The Supreme Court has considered a host of hotly divisive issues in the term that is wrapping up in just a couple of weeks. In addition to rulings on gay marriage and a challenge to Obamacare that could upend the nation’s health care system — both of which are expected to be announced at the very end of June — the justices will soon weigh in on important cases concerning free speech, racial discrimination, gerrymandering, and death penalty drugs.
One perennially hot-button question is missing from this list: abortion. But it seems the issue will soon be back in the justices’ hands, in one way or another.
Since 1973, when the Supreme Court announced a limited constitutional right to abortion in Roe v. Wade, pro-life activists have pursued myriad strategies for curtailing that right and decreasing the number of abortions performed in the United States. Waiting periods, informed consent, parental notification, late-term abortion bans and other regulations have contributed to an abortion rate that has dropped to its lowest level in decades:
In Planned Parenthood v. Casey in 1992, the Supreme Court gave the green light to all but one provision of a Pennsylvania law designed to limit abortions. It’s fine to ask women to wait 24 hours before having the procedure, the 5-4 decision said. And it’s fine to require minors to notify their parents before procuring an abortion. But it is an unconstitutional “undue burden” to ask women to notify their husbands prior to an abortion. This regulation represented a "substantial obstacle in the path of a woman seeking an abortion before the fetus attains viability," Justices Sandra Day O’Connor, David Souter, and Anthony Kennedy wrote. Here is why:
...there are millions of women in this country who are the victims of regular physical and psychological abuse at the hands of their husbands. Should these women become pregnant, they may have very good reasons for not wishing to inform their husbands of their decision to obtain an abortion. Many may have justifiable fears of physical abuse ... Many may have a reasonable fear that notifying their husbands will provoke further instances of child abuse ... Many may fear devastating forms of psychological abuse from their husbands, including verbal harassment, threats of future violence, the destruction of possessions, physical confinement to the home, the withdrawal of financial support, or the disclosure of the abortion to family and friends.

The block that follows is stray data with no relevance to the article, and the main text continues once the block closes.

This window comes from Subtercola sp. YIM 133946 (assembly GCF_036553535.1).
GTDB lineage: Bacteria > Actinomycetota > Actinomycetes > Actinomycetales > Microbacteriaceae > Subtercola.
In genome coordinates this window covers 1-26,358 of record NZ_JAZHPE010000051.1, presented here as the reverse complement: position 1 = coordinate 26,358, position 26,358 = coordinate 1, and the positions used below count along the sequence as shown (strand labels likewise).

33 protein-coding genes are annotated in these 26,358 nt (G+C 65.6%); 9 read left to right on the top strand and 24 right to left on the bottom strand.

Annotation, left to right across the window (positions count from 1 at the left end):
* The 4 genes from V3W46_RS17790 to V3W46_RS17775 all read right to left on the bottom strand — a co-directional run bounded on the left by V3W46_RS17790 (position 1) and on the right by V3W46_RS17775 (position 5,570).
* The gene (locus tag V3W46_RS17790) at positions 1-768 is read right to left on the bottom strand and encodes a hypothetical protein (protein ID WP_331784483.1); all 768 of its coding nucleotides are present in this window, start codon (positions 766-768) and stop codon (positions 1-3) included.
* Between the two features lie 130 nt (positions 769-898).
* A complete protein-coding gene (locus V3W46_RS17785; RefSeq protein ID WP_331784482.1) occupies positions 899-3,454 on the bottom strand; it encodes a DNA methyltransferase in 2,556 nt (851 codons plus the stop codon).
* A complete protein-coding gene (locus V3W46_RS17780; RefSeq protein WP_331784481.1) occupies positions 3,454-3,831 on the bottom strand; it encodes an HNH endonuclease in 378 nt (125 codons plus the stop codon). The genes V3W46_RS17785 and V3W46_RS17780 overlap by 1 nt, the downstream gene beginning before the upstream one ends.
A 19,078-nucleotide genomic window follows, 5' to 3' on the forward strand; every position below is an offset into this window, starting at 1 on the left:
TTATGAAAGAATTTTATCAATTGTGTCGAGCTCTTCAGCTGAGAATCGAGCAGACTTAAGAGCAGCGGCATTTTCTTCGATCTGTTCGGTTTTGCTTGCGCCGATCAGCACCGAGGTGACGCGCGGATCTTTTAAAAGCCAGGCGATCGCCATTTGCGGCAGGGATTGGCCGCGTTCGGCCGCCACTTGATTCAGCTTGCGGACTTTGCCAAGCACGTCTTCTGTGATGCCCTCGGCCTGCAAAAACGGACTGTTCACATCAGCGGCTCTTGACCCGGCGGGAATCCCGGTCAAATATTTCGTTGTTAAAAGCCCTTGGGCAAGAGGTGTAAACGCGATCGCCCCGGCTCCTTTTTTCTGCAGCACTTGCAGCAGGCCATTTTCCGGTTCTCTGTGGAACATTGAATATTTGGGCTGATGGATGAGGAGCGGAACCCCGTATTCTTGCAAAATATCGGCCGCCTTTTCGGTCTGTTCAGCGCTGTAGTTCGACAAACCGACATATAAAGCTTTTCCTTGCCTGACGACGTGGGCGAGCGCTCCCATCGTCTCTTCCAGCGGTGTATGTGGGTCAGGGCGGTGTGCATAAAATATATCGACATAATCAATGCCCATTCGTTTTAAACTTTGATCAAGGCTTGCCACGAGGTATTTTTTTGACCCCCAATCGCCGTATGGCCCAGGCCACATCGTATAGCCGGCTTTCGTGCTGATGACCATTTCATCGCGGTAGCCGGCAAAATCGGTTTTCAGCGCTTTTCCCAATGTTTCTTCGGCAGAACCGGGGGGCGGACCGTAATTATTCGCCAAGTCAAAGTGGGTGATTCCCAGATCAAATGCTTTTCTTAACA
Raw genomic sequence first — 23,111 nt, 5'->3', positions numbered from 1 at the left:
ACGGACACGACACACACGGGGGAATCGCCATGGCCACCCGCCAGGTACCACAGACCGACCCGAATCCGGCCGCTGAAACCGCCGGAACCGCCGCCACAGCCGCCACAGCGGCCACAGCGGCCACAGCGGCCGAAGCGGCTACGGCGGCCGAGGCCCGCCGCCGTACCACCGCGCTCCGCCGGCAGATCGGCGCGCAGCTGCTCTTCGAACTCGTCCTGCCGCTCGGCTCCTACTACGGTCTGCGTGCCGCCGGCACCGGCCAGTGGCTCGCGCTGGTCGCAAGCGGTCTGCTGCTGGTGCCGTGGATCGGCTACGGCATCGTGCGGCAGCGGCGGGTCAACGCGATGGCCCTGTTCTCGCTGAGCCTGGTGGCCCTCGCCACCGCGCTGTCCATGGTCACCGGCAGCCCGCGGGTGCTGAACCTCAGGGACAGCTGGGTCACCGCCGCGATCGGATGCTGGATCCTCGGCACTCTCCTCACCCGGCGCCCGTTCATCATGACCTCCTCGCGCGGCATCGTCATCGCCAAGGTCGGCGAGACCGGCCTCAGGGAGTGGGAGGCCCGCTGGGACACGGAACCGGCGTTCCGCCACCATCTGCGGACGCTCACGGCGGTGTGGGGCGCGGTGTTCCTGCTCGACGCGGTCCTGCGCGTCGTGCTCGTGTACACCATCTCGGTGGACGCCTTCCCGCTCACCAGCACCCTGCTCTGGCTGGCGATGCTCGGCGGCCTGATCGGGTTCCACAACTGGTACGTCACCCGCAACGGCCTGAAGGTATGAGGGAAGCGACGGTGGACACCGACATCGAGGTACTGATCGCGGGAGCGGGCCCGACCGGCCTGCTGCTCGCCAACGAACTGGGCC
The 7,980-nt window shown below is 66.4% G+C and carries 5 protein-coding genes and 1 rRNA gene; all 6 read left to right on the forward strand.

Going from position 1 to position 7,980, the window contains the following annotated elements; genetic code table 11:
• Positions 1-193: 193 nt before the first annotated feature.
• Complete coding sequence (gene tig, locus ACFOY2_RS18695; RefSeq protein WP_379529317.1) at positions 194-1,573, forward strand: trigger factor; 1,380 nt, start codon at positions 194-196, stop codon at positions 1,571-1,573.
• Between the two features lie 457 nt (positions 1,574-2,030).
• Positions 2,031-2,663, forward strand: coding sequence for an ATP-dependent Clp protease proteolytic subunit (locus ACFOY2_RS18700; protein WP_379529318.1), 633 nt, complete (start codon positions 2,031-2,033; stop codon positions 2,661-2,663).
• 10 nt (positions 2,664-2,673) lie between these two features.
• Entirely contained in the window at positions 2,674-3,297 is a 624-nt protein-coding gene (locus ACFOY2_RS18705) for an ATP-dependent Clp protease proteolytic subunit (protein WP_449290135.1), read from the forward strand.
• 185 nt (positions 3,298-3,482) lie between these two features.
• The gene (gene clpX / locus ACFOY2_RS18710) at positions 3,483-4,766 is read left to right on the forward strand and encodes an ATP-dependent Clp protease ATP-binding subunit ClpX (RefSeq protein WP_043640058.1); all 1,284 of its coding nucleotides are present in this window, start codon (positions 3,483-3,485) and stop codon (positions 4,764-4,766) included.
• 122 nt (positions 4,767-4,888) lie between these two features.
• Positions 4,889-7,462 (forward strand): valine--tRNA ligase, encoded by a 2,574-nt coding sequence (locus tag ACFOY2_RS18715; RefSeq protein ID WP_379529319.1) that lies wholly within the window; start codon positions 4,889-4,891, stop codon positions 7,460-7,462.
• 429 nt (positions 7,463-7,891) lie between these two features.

Fast-forward 21 years to 2013, when Texas passed House Bill 2. By establishing upgrade requirements and a new rule that physicians performing abortions must have admitting privileges at a local hospital, the law shuttered many of Texas’s abortion facilities, leaving “fewer than a dozen clinics across its more than 267,000 square miles.” For women in El Paso or other western parts of the state, this meant an abortion was more than a 500-mile drive away. Here is how The New York Times depicted the change:
A legal challenge to House Bill 2 was successful in federal district court. Reducing the number of clinics in the state by more than half constituted an “undue burden” on the constitutional right of Texas women to end their pregnancies. But earlier this week, a three-judge panel on the Fifth Circuit Court of Appeals reversed the lower court and kept most of those clinics closed. The district judge had ignored a Fifth Circuit precedent, they wrote, and misapplied the “undue burden” standard. Women in El Paso do not have to drive all the way across the state to secure abortions, they explained, as a clinic over the border in New Mexico is a mere 12 miles’ drive away.
With hundreds of new abortion regulations pending in state legislatures around the country, it seems inevitable that the Supreme Court will be called on to clarify the "undue burden" test that Justice O’Connor laid out in 1992. If the justices agree to hear the Texas case or another challenge making its way through the lower courts, a year from now the scope of abortion rights could be hanging in the balance — the way same-sex marriage is today.
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